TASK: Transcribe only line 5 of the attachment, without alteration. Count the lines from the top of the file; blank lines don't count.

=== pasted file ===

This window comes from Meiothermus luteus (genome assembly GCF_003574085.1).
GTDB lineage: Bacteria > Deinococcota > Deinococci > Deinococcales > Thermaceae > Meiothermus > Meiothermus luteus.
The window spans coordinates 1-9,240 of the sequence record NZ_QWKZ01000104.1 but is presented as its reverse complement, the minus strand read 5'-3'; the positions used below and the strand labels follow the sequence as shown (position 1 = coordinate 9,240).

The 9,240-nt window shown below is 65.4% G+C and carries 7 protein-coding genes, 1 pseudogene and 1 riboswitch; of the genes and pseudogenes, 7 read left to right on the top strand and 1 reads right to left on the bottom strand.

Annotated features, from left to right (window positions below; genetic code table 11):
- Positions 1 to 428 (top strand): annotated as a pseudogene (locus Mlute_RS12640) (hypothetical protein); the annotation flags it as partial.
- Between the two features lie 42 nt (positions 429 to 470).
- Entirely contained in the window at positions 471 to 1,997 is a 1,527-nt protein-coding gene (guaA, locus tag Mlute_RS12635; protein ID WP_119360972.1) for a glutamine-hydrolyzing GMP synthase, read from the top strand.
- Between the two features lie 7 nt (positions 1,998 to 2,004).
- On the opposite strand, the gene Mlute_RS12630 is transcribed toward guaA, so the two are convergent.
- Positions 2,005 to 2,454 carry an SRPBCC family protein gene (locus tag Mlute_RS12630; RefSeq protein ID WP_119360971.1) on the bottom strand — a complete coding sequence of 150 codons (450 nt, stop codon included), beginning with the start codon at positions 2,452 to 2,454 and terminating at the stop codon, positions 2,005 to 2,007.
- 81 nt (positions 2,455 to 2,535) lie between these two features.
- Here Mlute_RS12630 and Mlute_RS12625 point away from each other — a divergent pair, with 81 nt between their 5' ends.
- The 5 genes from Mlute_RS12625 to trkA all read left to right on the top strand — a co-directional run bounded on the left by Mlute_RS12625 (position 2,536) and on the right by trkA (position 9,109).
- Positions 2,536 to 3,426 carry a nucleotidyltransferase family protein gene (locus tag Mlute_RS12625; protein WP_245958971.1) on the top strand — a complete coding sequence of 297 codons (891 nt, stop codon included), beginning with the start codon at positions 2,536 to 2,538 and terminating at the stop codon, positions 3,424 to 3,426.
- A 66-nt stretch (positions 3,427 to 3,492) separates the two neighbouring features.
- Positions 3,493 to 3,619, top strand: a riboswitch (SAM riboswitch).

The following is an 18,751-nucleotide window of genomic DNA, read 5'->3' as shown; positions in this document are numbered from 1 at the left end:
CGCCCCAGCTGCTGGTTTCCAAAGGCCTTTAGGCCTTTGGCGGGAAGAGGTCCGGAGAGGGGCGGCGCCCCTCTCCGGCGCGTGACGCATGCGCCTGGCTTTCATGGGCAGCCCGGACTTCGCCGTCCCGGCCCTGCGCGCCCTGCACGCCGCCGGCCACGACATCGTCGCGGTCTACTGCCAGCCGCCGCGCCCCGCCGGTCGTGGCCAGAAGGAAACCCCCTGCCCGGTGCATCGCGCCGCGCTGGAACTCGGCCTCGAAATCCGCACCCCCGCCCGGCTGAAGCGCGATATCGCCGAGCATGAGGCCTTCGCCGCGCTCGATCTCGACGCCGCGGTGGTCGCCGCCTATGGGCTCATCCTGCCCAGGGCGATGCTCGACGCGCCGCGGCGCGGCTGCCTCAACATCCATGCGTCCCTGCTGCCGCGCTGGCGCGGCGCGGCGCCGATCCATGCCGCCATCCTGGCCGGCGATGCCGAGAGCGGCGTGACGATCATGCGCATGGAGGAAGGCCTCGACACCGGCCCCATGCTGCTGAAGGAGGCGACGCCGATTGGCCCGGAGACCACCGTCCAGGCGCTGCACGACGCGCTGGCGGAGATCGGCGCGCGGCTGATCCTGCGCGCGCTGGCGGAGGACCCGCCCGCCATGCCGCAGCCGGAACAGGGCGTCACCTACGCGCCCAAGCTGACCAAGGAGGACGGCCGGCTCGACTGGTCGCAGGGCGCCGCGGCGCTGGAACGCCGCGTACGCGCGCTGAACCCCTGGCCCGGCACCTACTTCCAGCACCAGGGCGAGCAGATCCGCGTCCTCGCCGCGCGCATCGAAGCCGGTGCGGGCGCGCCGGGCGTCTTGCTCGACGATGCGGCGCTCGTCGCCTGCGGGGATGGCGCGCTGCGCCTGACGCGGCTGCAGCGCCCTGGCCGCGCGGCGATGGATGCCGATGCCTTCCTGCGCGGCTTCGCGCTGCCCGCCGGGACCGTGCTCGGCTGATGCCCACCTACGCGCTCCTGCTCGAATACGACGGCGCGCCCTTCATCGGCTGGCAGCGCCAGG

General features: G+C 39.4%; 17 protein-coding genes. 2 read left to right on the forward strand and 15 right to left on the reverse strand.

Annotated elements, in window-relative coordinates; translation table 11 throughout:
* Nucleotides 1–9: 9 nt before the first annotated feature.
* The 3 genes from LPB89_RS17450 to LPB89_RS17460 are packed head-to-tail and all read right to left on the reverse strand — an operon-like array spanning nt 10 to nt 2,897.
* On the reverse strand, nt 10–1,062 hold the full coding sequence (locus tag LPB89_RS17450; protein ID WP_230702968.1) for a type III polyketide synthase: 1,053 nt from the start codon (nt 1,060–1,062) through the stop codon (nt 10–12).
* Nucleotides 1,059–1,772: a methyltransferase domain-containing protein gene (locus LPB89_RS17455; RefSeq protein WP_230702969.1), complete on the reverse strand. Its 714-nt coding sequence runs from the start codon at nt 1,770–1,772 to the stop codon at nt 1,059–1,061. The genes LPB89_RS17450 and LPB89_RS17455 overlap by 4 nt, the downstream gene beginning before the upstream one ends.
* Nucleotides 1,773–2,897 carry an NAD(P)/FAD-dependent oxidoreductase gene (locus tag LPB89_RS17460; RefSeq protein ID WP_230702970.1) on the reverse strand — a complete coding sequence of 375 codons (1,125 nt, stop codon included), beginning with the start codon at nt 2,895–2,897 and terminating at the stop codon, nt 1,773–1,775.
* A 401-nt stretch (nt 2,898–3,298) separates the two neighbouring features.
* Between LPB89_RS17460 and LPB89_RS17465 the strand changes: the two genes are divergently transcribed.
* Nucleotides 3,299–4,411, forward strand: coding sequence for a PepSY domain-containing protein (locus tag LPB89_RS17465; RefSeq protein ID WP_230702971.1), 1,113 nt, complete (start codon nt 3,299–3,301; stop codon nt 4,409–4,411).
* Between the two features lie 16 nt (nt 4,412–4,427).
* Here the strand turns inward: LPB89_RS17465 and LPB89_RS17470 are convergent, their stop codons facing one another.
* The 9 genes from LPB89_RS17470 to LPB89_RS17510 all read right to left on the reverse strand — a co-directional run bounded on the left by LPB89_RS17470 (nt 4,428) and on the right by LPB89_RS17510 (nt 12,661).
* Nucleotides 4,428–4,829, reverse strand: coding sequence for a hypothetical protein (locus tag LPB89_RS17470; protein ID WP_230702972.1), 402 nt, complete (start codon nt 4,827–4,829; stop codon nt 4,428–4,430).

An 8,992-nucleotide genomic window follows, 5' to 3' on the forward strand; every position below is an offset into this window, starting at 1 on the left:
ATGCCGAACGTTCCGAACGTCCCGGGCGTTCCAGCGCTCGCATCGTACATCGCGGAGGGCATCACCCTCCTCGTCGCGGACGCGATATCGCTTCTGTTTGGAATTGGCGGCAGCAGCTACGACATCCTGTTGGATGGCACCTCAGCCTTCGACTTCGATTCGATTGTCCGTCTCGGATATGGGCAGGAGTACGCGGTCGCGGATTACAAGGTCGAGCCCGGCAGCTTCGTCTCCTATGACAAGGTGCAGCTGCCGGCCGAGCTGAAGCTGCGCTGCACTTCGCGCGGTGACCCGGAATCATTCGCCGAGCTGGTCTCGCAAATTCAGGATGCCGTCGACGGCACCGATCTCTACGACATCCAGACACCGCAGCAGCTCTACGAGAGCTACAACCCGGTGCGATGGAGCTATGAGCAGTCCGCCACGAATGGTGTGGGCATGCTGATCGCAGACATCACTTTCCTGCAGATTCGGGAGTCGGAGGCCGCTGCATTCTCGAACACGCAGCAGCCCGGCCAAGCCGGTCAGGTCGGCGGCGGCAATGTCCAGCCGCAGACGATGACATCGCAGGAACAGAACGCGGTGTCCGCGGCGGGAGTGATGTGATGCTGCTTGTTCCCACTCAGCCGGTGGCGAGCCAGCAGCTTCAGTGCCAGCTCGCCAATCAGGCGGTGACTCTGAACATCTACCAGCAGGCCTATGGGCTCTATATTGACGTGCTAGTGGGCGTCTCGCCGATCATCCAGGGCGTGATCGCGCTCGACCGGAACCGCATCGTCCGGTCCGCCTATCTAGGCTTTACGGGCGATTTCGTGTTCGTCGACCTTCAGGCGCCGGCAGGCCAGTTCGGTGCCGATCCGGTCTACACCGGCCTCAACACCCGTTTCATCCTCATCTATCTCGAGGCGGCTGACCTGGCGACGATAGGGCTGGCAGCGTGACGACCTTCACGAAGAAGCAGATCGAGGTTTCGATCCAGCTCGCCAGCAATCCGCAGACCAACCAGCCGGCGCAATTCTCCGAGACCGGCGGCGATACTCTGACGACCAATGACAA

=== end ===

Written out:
Annotated features, from left to right (window positions below; genetic code table 11):